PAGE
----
Supervisors will hear Pico Canyon development appeal on Tuesday

The Los Angeles County Board of Supervisors will hear a call on Tuesday for a proposed 37-unit development for a 94.38-acre undeveloped piece of land located southwest of Pico Canyon Road near Interstate 5, just east of Magnolia Lane.

The county’s regional planning commission approved the project, known as Canyon View Estates, and the project’s mitigated negative statement in May.

The negative statement is an environmental document that identified potentially significant environmental effects of the project and mitigation measures that would avoid their effects or reduce the effects unless significant, according to a report from county staff prepared for Tuesday’s supervisory board meeting.

Paul Edelman of the Santa Monica Mountains Conservancy, which manages the green space adjacent to the proposed project, and Dean Wallraff, an attorney representing residents of the nearby community of Southern Oaks, appealed the commission’s approval soon after.

Alyssa Banko lives in Southern Oaks in one of the homes near the end of Magnolia Lane, which would be extended into adjacent canyons to provide access to the 37 single-family homes on offer.

Banko said she was primarily concerned about what the addition of 37 new dependent houses on Pico Canyon Road would mean for fire evacuations.

“We have been evacuated in the past and we have had fires around the development. It’s chaotic, ”she said, noting that a 102-house project west of Southern Oaks, known as Aidlin Hills, is also in the pipeline. “You just add more people, you know, to the insanity of trying to evacuate in an emergency, and we don’t want to become another Malibu or another paradise.”

Lynne Plambeck, president of the Santa Clarita Planning and Environmental Organization, said the project should be turned down by the supervisory board.

His organization fought the project as it progressed through the county’s approval process.

“We are asking for an environmental impact report that will address the fire danger,” she said, adding that the negative statement did not sufficiently address the fire risk.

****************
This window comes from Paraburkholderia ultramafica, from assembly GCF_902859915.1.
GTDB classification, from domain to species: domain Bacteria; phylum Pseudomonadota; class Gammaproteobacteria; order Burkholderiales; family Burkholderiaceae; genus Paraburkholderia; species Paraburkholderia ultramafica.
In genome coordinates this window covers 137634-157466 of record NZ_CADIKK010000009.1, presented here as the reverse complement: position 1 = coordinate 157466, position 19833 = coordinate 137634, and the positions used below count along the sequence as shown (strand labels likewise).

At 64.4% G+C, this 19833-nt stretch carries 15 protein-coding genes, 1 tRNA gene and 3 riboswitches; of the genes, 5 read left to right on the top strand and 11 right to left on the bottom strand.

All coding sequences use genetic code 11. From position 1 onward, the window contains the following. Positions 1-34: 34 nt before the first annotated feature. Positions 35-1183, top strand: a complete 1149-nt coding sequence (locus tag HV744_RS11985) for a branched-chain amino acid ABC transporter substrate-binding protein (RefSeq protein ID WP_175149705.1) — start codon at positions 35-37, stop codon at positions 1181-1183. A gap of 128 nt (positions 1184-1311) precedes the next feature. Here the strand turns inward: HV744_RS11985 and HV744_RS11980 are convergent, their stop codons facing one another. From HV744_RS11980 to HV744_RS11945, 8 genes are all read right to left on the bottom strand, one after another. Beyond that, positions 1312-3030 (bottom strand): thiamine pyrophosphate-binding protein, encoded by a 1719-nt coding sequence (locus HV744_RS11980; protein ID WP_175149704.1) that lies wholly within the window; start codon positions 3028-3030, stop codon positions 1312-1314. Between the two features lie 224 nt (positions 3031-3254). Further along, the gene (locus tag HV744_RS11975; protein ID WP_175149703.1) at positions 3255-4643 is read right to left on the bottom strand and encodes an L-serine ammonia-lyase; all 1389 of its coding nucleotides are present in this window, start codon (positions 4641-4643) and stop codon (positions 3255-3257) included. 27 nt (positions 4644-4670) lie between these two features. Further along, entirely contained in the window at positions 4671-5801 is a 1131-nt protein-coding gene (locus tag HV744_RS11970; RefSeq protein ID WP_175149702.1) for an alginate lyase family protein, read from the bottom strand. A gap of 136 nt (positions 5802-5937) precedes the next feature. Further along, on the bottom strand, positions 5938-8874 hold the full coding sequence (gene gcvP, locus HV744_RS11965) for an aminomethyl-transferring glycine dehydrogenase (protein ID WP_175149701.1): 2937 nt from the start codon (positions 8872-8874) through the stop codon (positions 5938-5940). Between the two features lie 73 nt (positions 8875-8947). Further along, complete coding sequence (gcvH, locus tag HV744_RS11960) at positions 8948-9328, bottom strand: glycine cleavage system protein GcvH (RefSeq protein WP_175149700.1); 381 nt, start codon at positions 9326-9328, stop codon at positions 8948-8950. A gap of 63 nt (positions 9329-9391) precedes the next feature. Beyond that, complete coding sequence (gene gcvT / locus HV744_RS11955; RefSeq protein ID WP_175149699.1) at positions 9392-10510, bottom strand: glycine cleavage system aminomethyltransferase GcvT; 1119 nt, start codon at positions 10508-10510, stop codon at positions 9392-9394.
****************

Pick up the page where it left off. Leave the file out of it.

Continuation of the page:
Banko said she was also concerned about the lack of protections for existing homeowners in the community of Southern Oaks.

“They’re going to hammer and level over 800,000 cubic meters in this canyon and this road is 40 feet from the edge of my house,” she said. “There are no mitigation measures in place to protect us as owners. ”

Banko also worked with a wildlife photographer to try and observe the wildlife that currently inhabit the space.

“The mountain lions are one aspect that they… haven’t even considered whether they’re there or not,” she said, noting that a recently installed wildlife camera captured a mountain lion. mountains on August 9 in the proposed development area.

Almost 79 acres, or 83.4%, of the development area is offered as open space and the lots are designed to range from 8,692 square feet to 31,868 square feet, according to the county staff report.

The Regional Planning Commission has recognized the possible fire risks associated with the proposed siting of the 37 housing units.

“A fuel modification plan for the perimeter of the proposed development envelope would be required and has been conceptually approved by the county fire department,” according to the commission’s findings, which indicate that the project site is a “very high fire risk severity zone”.

Jon Friedman, of Thousand Oaks, is the developer of the project. Friedman declined to comment for this story, directing The Signal to Williams Homes, a Santa Clarita-based home builder, who will manage the project if the supervisory board rejects the appeal.

Nathan Keith, the director of rights at Williams Homes, is overseeing the proposed project and will present the developer’s case to supervisors on Tuesday.

“While we are disappointed that a project in line with the LA County General Plan and One Valley, One Vision of Santa Clarita has resulted in an appeal, we look forward to the Supervisory Board confirming the approval of the project that the regional planning commission has already considered and voted, ”he said in a prepared statement.

The 37-house project was first reviewed by the county’s regional planning commission in 2018.

“For over four years, we have worked closely with LA County Regional Planning to ensure this project is aligned with county goals and policies and will benefit the local community and the Valley of Santa Clarita, ”Keith said. . “This project is the final phase of Southern Oaks, which has always been planned, and will provide trail access and preserve open spaces for residents.”

To learn more about Tuesday’s Board of Supervisors meeting, visit bos.lacounty.gov.

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